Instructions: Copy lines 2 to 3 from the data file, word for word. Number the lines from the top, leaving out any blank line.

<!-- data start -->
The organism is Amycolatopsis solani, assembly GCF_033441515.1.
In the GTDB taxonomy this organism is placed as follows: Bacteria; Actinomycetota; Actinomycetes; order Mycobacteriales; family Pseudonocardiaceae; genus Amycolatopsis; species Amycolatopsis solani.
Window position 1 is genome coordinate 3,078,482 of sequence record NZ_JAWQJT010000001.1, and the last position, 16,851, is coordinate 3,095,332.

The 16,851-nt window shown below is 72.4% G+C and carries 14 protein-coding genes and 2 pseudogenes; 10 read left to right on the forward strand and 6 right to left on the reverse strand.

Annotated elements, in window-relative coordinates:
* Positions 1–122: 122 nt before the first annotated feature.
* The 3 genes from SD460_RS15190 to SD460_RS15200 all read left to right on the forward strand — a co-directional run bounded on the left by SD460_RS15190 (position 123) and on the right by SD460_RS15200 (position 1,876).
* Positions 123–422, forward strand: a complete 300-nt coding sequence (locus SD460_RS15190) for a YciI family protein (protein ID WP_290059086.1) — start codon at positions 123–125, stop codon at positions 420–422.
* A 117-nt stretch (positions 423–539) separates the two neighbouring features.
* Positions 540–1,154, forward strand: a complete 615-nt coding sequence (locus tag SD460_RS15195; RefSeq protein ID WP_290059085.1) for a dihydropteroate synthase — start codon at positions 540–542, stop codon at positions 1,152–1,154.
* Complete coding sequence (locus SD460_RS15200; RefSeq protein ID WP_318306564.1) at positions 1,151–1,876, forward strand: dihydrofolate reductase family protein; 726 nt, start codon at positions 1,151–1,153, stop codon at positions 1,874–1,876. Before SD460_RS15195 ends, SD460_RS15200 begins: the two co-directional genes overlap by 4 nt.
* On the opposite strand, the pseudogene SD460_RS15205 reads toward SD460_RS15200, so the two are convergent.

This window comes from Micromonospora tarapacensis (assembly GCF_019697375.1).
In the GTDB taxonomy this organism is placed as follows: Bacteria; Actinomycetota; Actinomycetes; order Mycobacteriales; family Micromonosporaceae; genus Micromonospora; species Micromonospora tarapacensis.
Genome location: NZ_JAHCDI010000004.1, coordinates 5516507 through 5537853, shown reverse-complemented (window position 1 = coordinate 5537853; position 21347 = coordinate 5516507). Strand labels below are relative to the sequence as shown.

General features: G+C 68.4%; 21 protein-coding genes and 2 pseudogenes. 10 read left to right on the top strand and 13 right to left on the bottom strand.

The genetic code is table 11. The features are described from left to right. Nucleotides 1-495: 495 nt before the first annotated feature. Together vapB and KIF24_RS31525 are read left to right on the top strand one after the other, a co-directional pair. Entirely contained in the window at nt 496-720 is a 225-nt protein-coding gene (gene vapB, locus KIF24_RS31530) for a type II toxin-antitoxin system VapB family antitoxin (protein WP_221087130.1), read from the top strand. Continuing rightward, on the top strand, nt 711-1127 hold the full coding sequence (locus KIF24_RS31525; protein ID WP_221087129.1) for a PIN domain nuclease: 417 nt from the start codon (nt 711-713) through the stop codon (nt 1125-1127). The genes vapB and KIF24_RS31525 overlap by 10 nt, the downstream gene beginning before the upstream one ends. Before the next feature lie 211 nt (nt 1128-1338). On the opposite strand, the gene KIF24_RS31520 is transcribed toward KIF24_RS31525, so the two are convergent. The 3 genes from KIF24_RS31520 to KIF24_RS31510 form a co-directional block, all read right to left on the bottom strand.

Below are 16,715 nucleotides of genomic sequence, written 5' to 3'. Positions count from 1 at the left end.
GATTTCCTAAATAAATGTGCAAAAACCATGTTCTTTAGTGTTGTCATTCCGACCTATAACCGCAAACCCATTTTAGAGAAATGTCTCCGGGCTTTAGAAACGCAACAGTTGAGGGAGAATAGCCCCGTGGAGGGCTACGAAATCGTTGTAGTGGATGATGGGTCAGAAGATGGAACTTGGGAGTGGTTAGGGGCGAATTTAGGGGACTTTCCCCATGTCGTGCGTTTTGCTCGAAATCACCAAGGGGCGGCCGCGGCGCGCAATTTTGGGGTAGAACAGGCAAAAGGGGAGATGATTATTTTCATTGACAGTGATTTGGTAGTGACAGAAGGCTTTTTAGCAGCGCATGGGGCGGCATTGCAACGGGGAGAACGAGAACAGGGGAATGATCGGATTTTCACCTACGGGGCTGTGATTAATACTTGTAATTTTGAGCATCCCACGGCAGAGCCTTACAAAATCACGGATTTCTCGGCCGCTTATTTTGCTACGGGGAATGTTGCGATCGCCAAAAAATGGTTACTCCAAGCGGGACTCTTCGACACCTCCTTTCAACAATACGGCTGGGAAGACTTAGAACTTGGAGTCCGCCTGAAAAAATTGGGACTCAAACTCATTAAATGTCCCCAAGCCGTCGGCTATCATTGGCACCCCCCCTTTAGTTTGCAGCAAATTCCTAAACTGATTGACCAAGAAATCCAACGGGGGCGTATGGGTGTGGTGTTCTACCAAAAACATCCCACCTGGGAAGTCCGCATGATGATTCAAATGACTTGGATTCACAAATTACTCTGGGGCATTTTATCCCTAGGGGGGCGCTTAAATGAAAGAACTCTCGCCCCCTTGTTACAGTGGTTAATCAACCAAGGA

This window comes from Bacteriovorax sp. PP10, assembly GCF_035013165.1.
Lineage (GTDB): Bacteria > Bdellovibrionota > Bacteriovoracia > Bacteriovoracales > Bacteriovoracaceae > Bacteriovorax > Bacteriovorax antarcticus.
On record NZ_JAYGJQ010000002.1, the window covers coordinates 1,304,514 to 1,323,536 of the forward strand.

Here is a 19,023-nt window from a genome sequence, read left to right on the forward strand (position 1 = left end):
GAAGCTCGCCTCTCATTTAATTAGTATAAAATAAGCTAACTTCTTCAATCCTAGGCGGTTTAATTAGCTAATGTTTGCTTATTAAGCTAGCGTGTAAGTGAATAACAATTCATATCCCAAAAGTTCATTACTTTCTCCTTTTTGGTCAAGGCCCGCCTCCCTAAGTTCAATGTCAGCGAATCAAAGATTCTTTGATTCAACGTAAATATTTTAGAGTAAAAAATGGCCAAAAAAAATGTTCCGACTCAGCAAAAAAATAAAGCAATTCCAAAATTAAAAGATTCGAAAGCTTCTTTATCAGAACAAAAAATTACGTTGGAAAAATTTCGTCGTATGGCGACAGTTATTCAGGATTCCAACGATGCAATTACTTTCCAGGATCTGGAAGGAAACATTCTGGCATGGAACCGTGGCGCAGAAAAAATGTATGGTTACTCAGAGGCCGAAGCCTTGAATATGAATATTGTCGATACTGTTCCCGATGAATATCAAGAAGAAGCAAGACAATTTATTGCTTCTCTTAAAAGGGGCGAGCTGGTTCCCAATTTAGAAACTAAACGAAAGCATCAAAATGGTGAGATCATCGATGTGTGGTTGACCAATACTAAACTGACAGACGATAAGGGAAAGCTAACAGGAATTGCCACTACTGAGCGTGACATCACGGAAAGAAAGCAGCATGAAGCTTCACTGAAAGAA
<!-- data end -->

In the GTDB taxonomy this organism is placed as follows: Bacteria; Actinomycetota; Actinomycetes; order Mycobacteriales; family Pseudonocardiaceae; genus Amycolatopsis; species Amycolatopsis solani.
Window position 1 is genome coordinate 3,078,482 of sequence record NZ_JAWQJT010000001.1, and the last position, 16,851, is coordinate 3,095,332.